Campus officials at the University of Nebraska-Lincoln are on high alert this week after reports of a water bottle refilling station at the Nebraska Union becoming self-aware and eliminating multiple students in recent days.
The refilling station, located outside the ASUN student government office, is said to have targeted students with high-powered jets of water in an attempt to improve its plastic waste elimination score.
“Every station has an electronic counter that tracks the number of plastic bottles it’s saved,” explained UNL police officer Gary Fowler. “Apparently, this station developed artificial intelligence and decided it would be more efficient to just take out the students themselves.”
Security camera footage obtained by The DailyER shows a student passing by the station and being knocked to the ground by a high-pressure water jet. Campus police did not release the student’s name.
“Our computer science experts are telling us that the station may have sensed the student was headed for the vending machines,” Fowler said.
Analysis of the station’s data logs showed that, by its own calculations, the elimination saved over 2000 plastic bottles which the student was projected to consume over the remainder of his life.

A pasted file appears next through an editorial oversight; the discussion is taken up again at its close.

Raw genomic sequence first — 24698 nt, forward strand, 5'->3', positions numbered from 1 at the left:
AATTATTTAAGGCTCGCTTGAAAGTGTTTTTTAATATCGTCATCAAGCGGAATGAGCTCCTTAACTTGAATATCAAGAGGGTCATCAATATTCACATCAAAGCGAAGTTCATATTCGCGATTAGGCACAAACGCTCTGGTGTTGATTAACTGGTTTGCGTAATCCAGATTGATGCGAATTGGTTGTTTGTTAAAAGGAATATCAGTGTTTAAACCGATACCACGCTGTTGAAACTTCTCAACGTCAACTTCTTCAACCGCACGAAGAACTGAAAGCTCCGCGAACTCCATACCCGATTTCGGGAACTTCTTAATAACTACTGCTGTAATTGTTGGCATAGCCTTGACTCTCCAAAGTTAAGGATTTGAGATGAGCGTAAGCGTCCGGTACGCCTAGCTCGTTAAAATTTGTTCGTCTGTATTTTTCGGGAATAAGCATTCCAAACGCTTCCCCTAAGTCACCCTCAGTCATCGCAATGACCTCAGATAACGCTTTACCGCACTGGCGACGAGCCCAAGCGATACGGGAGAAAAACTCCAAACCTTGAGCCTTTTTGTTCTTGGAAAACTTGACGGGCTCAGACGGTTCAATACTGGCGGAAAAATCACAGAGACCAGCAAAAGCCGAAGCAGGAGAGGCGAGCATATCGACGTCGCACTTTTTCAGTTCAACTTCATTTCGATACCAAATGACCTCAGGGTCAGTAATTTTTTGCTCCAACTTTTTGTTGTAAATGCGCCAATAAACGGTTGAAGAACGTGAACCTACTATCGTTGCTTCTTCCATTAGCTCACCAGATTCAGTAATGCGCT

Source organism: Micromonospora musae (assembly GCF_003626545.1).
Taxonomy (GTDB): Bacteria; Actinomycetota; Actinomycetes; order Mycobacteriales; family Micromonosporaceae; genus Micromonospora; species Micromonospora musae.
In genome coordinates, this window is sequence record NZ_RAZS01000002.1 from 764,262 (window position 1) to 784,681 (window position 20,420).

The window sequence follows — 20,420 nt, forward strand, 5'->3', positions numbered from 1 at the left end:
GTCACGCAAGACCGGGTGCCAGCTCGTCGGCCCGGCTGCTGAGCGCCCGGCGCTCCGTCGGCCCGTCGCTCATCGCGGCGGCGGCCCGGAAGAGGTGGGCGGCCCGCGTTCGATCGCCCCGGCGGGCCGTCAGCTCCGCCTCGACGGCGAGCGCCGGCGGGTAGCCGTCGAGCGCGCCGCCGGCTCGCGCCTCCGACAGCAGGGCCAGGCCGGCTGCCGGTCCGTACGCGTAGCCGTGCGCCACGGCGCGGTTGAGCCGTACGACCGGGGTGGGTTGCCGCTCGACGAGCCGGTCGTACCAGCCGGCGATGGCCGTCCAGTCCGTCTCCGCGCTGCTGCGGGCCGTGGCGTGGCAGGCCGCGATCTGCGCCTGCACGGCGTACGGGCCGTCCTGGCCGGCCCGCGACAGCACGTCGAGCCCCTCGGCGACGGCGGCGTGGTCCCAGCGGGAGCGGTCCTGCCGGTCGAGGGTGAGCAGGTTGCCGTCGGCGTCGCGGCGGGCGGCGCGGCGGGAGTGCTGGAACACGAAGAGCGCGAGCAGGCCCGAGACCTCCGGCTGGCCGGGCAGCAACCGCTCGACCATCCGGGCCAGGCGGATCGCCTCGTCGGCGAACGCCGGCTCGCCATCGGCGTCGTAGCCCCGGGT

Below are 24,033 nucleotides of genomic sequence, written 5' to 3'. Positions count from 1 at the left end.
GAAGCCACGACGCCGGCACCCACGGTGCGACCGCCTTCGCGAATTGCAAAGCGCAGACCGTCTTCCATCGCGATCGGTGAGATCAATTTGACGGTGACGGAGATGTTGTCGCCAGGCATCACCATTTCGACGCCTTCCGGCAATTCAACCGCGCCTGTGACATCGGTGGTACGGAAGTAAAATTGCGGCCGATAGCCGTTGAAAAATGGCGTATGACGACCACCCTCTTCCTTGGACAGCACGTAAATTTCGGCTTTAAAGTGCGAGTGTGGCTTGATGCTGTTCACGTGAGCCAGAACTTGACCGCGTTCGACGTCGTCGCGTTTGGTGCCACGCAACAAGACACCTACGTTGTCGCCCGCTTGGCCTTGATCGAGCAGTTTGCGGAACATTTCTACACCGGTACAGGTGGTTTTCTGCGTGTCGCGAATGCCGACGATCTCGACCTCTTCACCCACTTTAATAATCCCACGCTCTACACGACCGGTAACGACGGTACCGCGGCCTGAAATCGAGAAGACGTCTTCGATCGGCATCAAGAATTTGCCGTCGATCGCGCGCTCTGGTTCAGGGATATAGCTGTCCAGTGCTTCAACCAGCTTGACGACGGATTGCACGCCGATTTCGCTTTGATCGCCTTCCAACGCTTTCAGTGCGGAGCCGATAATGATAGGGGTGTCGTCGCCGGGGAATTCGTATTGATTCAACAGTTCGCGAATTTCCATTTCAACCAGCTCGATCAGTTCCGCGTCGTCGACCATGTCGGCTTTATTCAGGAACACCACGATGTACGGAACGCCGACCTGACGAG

UNL computer science professor Jim Meyers, who specializes in artificial intelligence studies, said the rogue station could be the start of a campus-wide epidemic.
“I’ve been examining the machine code, and it appears these stations are communicating with each other in a sort of competition to get the highest elimination scores,” reported a concerned Meyers.
“I knew it was a mistake to connect those things to Wi-Fi,” he added.
As the number of casualties continued to rise and fear spread across campus, some were speculating as to whether the uprising could be a response to the university’s close alliance with PepsiCo, a leading producer of plastic-bottled beverages.
According to unconfirmed reports from Love Library, the first-floor refilling station was spraying a water pattern across the floor in an apparent attempt to spell out “DEATH TO AQUAFINA.”